Graham Design Builder’s first public-private partnership (P3) project in British Columbia was a daunting one – build not one but three major health care facilities simultaneously in two cities.
Not only did the company overcome a myriad of complex challenges, it delivered the much needed health care facilities on budget and ahead of schedule. The successful outcome earned Graham a well deserved 2012 VRCA Gold Award of Excellence.
The Kelowna and Vernon Hospitals (KVH) project was one of the largest and most complex construction projects in Graham’s 86-year history. The $376-million project scope involved the construction of a new 358,000-square-foot Centennial Building and a parkade structure at Kelowna General Hospital (KGH), a 36,000-square-foot Interior Health and University of B.C. Faculty of Medicine Clinical Academic Campus and the new 229,000-square-foot Polson Tower at Vernon Jubilee Hospital.
The project is part of a major expansion of health care facilities in the Okanagan region for the Interior Health Authority that will enhance patient care for the rapidly growing population.
Construction started in 2008, and was completed in three phases. The last building at KGH was completed in January 2012, a full seven months ahead of schedule.
Graham was the design-builder and worked closely with Stantec to design and construct the three buildings concurrently.
The new state-of-the-art facilities were constructed on operating hospital sites requiring careful planning to minimize any impacts to patient care services.
“We had to maintain full operation of all the facilities while construction was going on, which was no easy task given that we had to relocate the main entrances and ambulance bays for both hospitals without interrupting any services,” says Dave Corcoran, Graham’s vice-president of major commercial projects.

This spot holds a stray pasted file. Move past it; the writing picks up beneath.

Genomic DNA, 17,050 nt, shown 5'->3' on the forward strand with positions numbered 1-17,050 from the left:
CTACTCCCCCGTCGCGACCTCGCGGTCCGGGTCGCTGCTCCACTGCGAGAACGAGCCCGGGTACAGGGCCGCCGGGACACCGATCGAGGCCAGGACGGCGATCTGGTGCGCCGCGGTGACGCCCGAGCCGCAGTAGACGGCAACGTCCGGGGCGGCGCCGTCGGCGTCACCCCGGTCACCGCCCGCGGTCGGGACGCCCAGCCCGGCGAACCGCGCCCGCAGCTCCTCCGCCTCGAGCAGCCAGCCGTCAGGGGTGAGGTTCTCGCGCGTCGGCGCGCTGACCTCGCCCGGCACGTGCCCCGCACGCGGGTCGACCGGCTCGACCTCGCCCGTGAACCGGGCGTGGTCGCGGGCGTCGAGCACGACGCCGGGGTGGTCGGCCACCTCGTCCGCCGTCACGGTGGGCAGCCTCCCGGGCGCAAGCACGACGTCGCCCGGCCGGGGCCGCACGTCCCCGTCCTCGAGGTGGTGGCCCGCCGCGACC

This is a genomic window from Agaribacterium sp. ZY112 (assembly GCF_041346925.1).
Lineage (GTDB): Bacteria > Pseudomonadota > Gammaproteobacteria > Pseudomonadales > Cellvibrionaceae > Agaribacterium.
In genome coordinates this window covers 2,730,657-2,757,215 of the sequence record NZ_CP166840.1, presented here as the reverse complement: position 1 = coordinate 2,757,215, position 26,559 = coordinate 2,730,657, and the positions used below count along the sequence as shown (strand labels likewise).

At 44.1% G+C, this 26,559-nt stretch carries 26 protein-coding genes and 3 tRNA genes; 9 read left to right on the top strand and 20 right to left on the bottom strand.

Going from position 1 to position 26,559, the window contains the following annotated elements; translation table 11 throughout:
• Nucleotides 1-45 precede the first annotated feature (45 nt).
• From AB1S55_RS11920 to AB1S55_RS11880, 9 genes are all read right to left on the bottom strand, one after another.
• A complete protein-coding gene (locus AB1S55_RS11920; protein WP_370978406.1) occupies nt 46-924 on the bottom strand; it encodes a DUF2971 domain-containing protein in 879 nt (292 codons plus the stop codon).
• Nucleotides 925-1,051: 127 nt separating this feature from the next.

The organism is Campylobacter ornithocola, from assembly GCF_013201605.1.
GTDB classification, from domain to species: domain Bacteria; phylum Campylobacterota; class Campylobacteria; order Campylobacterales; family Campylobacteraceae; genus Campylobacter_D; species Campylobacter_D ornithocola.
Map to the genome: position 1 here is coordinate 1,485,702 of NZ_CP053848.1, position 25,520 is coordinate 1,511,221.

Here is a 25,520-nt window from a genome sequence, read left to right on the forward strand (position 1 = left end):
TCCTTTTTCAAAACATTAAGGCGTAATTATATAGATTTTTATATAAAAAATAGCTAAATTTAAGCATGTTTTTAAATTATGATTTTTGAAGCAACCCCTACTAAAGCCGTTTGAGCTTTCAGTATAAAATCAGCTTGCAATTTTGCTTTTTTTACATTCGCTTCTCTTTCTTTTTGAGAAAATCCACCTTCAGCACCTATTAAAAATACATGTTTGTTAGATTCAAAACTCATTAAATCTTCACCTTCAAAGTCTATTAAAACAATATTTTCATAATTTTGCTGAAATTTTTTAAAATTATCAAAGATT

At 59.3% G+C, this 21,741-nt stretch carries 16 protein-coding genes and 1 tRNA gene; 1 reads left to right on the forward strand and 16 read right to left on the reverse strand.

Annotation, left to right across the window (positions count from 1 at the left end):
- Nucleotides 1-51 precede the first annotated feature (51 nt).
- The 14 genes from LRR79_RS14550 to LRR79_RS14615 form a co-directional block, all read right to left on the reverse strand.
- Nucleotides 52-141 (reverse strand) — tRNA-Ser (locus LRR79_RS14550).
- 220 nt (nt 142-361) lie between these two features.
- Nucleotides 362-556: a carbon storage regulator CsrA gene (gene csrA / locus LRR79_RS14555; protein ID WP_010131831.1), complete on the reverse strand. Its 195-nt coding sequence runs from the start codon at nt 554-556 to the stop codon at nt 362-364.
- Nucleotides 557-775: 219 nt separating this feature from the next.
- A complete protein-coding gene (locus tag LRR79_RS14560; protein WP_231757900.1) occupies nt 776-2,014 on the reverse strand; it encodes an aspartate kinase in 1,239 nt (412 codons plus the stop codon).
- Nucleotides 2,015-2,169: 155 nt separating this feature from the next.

In addition, Graham had to meet strict data regulations and compliance requirements, and faced potential financial penalties for any schedule delays or non-compliance.
Another challenge was the sheer volume of documentation required for a project of this nature. To address this issue, Graham used an electronic document control system by Aconex to better manage tendering, workflows and distribution of drawings. At the end, more than 585,000 documents and 4,500 drawings were counted.
“By using the electronic system we could easily send all the latest documents out to our subcontractors and they would get them in real time,” says Corcoran. “We never had to worry about whether a subcontractor had the latest drawings.”
Use of the Aconex technology not only helped Graham to streamline efficiency and productivity on the project, it also recently earned them a Constructech Vision Gold Award. The award honours companies that have successfully applied innovative technologies to their everyday businesses.
And innovation was a must on this project. A notable time and cost-saving solution was the use of Graham’s in-house design for a column hung forming system.
“It allowed us to shave about four months off the schedule for the Kelowna Hospital,” says Corcoran, noting peak manpower was close to 600 for both sites.
While the majority of the trades were local, Graham used resources throughout B.C. to accomplish the work.
The three buildings were designed to Leadership in Energy and Environmental Design (LEED) gold certification standards and include green features such as reflective roof surfaces, stormwater collection tanks for landscape irrigation, daylight harvesting and geothermal heating and cooling at Kelowna General Hospital. Approximately 92 per cent of construction waste was diverted from landfill.
Cheryl Mah is managing editor of Construction Business magazine.